The conversation on Monday, during which Prime Minister Benjamin Netanyahu demanded clarification from and/or reprimanded Defense Minister Moshe Ya’alon, was not the first time Ya’alon has been summoned under such circumstances. While serving both as deputy chief of staff as well as chief of staff of the Israel Defense Forces, under the Ariel Sharon government a decade ago, Ya’alon found himself more than once under fire for public statements that angered his superiors. Deputy Chief of Staff Gen. Yair Golan did not invent anything new: When it comes to media scandals over controversial statements, Ya’alon has been there and done that.
Ya'alon's advisers have always explained that this is the man: He is not two-faced. His principles are clearly defined; there is no way he will compromise or sit by quietly while the political establishment veers away from his ethical values. That is a quite an accurate diagnosis, but it only describes half the picture. The second half is connected to personal and political considerations.
There is a severe crisis of confidence between Netanyahu and Ya’alon.
The roots of the dispute over the orders under which IDF soldiers should open fire during the present wave of terror lie in Ya’alon’s anger at Netanyahu. The defense minister felt the premier did not give enough backing to Chief of Staff Gadi Eisenkot when the latter commented on the incident involving Elor Azaria, the soldier who shot a prone and incapacitated Palestinian in Hebron in March.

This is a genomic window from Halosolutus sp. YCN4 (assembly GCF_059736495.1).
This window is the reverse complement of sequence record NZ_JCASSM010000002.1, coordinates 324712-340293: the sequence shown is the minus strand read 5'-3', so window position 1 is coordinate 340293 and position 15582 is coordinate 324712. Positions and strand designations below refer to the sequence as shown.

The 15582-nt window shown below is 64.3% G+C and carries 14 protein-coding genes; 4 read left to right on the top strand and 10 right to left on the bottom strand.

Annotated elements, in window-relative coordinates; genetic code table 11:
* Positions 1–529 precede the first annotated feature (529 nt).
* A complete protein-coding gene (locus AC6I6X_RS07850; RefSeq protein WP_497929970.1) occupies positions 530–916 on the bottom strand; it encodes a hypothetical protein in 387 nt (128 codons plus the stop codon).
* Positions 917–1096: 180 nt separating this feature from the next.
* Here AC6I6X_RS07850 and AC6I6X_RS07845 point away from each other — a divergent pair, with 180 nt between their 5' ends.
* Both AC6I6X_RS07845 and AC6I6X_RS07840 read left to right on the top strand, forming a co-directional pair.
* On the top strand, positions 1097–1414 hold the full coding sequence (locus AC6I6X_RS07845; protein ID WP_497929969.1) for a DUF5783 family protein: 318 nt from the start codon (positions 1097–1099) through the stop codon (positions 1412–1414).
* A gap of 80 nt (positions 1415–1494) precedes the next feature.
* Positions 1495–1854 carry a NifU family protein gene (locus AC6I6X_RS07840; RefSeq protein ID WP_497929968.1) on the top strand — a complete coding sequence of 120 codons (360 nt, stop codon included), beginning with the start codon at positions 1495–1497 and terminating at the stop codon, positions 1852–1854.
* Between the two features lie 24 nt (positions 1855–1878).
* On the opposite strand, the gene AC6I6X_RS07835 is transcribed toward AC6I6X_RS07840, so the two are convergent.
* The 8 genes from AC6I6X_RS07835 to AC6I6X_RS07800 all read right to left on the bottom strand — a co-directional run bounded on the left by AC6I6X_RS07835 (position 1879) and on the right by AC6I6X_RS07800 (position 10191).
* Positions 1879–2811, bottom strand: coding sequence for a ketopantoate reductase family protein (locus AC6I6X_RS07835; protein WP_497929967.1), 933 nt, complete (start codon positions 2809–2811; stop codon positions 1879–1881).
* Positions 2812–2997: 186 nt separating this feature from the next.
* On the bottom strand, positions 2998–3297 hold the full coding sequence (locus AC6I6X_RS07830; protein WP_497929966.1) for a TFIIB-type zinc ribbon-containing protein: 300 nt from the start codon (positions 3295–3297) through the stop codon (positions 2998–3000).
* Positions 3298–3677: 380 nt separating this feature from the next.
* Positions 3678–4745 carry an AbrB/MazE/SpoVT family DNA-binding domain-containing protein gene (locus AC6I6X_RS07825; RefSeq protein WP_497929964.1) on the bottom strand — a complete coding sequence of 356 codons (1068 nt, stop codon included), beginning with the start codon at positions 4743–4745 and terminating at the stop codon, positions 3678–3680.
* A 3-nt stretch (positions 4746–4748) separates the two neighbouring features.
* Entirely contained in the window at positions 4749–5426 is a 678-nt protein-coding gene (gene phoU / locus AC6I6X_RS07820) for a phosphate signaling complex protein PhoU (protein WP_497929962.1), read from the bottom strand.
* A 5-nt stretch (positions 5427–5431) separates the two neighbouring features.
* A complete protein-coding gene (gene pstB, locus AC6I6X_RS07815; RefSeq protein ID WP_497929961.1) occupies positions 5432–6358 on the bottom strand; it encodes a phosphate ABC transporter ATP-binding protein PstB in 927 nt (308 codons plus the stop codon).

In the meantime, Ya’alon’s anger at Netanyahu has continued to grow, fueled also by political developments over the past two weeks. The defense minister is not immune, for example, to the wave of media reports about Netanyahu’s intention to expand his coalition by adding Zionist Union or Yisrael Beiteinu. In both cases, the defense portfolio could be the "dowry" offered to the new partners.
For his part, Netanyahu needs a stable defense minister he can trust, as was the case during Operation Protective Edge in the Gaza Strip in 2014. Thus, the main question for the prime minister is not emotional so much as instrumental: Can Ya’alon continue to help him survive politically while maintaining relative calm on the security front, or could they part ways without him paying too high a price?
The urgent announcement for a meeting aroused fears in Ya’alon's circle of a public confrontation or even an attempt by Netanyahu to fire him. However, a few hours after the 50-minute conversation, their two offices issued a joint statement, to the effect that, “Prime Minister Netanyahu and Defense Minister Ya’alon met this morning and straightened things out between themselves.” The statement added, “There is and has been no disputing the fact that the IDF is subservient to the political echelons, and officers are free to express their opinion in the proper forums.”
The summons to the meeting and the announcement that followed were geared toward putting Ya’alon back in line. A real reprimand, not to mention a decision to fire the defense, would have quickly exposed Netanyahu to political criticism without any side benefits.